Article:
The rich yellow flowers open with the Spring sunshine, often in such great numbers that they carpet with gold a woodland floor or hedge-bank.
Before the introduction of the binomial system of naming plants, The Lesser Celandine was known as Ranunculus foliis cordatis angulatis petiolatis, which meant ' the Buttercup with cordate (heart-shaped) leaves and angled petioles'. With the Binomial system, the names became much shorter, before this time each plant had as its name a short descriptive phase or sentence in Latin which had to memorised in order to refer to a particular species accurately.
Very common in damp, shady places; woods, hedgerows, grassy places, stream-banks
The heart-shaped leaves grow on long stalks. The solitary flowers are more numerous than the Buttercup, bright golden yellow, sometimes fading to white.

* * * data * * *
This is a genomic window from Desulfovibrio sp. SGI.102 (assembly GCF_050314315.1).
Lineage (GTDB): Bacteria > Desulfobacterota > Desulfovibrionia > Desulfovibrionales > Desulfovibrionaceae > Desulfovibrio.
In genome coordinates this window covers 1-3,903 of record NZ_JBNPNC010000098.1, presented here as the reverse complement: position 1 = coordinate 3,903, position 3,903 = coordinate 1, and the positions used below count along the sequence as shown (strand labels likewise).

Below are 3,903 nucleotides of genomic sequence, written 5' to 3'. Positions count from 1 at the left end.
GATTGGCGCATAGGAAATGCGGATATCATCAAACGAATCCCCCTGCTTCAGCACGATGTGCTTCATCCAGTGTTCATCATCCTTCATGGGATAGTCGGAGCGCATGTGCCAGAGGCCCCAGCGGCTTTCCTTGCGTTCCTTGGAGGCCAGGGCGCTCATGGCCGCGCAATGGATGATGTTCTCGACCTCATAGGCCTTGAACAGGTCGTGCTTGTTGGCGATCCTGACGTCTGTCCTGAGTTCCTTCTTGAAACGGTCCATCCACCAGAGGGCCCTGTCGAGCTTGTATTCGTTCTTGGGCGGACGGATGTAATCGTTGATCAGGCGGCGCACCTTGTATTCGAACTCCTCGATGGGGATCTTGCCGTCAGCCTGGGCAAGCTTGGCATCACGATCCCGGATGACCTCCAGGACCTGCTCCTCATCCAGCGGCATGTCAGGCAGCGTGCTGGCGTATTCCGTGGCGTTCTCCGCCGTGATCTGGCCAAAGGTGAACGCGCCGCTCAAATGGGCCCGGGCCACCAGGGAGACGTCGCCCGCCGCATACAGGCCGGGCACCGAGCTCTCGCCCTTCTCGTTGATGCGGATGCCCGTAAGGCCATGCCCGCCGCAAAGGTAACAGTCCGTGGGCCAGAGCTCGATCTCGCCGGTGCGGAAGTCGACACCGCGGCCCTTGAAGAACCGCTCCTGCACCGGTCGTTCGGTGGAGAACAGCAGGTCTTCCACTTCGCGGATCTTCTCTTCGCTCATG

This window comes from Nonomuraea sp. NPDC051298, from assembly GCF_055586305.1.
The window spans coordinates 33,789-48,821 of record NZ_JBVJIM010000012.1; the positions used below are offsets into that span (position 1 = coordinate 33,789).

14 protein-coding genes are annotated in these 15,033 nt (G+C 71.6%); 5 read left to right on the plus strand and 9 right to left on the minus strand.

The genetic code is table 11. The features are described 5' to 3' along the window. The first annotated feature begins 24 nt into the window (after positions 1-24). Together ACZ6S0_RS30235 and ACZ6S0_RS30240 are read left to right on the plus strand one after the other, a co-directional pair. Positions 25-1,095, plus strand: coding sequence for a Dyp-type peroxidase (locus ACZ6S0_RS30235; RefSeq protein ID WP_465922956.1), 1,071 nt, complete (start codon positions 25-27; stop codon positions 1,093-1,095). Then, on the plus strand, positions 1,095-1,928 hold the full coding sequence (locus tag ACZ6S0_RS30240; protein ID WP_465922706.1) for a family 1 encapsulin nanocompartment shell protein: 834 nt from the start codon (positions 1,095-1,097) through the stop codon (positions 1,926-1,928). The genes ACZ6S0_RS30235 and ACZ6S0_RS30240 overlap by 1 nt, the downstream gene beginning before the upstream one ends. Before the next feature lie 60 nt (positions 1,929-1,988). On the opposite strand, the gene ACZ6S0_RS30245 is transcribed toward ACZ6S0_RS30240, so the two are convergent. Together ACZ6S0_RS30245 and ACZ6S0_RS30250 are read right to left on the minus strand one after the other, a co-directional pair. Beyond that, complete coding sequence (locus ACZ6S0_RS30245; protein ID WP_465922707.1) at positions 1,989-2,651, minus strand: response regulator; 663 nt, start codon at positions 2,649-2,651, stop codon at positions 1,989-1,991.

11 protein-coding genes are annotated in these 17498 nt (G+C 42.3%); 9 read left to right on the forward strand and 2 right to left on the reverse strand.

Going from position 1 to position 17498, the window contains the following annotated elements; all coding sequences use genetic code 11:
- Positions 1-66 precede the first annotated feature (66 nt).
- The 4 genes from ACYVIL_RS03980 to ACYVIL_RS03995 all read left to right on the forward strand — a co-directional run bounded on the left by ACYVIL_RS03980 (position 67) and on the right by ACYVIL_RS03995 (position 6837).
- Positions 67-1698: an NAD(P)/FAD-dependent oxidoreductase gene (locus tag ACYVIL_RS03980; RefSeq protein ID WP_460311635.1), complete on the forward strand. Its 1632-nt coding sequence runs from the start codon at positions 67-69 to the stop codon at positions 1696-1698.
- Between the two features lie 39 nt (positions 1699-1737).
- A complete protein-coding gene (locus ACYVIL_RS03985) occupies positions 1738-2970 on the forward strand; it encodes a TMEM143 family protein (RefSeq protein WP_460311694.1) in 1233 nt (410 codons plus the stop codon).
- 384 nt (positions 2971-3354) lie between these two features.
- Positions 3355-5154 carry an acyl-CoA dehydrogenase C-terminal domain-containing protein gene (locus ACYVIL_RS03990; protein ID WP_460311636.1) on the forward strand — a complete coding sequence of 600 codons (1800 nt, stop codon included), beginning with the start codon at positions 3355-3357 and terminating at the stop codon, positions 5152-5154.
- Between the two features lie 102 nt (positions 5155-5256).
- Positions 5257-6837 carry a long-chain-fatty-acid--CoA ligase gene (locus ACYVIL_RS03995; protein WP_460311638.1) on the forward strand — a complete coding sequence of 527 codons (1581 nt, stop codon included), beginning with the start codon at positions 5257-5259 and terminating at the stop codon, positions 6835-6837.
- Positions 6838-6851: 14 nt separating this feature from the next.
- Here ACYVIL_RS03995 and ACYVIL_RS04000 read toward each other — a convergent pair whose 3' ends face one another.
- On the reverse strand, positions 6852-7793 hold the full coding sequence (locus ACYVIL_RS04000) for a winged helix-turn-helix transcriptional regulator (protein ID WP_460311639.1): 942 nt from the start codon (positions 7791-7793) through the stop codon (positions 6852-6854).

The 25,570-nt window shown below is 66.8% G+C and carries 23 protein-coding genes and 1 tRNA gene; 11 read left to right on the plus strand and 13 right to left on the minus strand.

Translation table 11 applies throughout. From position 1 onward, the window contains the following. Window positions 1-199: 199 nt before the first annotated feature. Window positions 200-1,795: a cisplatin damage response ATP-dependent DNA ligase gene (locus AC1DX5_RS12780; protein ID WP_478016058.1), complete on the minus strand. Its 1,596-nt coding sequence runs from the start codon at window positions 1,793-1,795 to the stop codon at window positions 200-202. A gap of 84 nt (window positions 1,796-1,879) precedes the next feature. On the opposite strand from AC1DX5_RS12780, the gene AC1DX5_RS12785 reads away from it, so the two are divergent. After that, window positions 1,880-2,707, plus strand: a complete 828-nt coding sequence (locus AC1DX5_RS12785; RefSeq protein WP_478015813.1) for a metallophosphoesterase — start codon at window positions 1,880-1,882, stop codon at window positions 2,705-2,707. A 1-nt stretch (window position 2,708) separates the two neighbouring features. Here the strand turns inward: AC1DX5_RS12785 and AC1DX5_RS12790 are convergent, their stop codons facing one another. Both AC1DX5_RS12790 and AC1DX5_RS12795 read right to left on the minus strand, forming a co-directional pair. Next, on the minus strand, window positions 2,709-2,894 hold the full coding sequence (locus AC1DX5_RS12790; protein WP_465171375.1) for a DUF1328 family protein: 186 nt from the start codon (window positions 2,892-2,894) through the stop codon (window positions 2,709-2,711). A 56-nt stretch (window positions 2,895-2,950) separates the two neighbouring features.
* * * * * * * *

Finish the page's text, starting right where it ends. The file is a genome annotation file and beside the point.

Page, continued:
Type - perennial
Height - 50-250mm
Flowers - March-May
single at tip of stem, opening only on fine days
Colour - bright, glassy yellow, fading with age to nearly white at the petal base.
Size - 20-30mm
Stalk - much longer than flower
Bracts - absent
Petals - 8-12, narrowly oval
Type - hermaphrodite
STEMS, LEAVES and ROOTS
Stem - angled upwards, base rooting
Leaves - from base and spirally arranged around
stem, 10-40mm, heart-shaped, blunt or rounded, edge shallowly toothed,
Hairs - absent
Stipules - absent
Leaf-stalk - base broad, overlapping other stalks
Root - fibrous, with many small swollen tubers. Some plants have tiny swollen buds called bulbils where the leaves join the stems, and all plants have small tubers through which they are able to last the Winter.
Stamens - numerous
Stigmas - 1 per ovary
Sepals - 3, oval
Ovary - numerous, 1, celled
Type - many in rounded head, not opening, egg-shaped to globular, short beaked
Size - up to 2.5mm
Seeds - 1, not released